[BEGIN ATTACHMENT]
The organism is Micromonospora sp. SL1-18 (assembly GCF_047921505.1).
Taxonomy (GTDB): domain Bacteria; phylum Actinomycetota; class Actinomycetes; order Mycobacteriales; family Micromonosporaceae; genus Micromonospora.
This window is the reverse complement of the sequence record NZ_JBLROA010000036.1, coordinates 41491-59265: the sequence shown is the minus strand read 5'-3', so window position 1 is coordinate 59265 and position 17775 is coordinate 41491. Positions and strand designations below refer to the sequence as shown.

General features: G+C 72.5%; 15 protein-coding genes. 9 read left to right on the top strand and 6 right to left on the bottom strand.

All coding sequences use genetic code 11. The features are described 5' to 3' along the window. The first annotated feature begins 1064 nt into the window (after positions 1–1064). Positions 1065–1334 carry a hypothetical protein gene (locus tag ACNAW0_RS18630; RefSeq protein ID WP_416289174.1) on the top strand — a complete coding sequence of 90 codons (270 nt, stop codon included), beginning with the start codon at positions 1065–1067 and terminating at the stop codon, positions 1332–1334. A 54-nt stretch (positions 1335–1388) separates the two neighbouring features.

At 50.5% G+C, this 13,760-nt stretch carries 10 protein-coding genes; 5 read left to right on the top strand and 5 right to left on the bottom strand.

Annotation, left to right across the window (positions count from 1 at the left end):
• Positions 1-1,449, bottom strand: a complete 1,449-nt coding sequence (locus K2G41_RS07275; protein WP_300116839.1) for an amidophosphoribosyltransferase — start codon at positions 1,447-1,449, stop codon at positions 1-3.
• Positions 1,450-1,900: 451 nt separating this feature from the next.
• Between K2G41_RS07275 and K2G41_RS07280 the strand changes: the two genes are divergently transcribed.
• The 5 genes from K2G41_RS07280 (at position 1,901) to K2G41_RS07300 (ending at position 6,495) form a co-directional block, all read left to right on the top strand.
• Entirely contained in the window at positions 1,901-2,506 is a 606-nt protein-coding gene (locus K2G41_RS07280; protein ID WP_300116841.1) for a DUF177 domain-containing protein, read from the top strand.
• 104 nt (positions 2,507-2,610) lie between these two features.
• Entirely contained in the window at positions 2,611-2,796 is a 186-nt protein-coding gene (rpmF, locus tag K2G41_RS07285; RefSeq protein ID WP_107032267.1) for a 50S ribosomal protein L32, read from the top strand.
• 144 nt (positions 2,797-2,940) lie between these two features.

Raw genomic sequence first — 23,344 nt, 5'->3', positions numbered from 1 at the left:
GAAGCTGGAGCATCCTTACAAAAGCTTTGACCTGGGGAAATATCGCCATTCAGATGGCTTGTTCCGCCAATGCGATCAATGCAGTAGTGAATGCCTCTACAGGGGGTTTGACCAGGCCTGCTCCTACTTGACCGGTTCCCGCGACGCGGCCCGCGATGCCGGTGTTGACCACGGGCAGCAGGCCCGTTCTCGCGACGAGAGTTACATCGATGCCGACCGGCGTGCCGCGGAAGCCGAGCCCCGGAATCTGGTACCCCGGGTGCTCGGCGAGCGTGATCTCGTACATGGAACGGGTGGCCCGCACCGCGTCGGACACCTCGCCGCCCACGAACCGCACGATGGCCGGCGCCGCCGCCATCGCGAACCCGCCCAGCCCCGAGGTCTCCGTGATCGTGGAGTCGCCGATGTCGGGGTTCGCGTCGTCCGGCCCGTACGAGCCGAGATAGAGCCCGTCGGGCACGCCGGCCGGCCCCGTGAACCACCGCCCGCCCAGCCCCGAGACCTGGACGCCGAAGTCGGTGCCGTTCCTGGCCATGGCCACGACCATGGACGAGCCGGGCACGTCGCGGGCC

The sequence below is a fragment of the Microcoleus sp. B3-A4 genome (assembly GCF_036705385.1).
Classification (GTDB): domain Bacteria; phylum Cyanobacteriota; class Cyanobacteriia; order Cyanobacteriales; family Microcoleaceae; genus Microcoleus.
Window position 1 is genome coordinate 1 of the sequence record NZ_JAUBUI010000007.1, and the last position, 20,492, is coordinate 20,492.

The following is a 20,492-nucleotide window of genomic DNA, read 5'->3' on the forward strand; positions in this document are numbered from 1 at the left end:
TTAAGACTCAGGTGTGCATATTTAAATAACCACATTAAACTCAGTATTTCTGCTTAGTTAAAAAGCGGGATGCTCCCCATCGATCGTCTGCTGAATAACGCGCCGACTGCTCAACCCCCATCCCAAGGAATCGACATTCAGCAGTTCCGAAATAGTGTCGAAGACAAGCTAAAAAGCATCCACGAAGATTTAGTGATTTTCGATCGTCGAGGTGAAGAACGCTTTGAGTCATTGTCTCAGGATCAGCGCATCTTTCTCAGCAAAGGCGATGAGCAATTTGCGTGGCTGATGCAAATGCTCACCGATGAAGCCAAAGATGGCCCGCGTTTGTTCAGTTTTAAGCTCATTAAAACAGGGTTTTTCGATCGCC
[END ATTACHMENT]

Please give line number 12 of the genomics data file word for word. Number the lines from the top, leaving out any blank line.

• Entirely contained in the window at positions 1,901-2,506 is a 606-nt protein-coding gene (locus K2G41_RS07280; protein ID WP_300116841.1) for a DUF177 domain-containing protein, read from the top strand.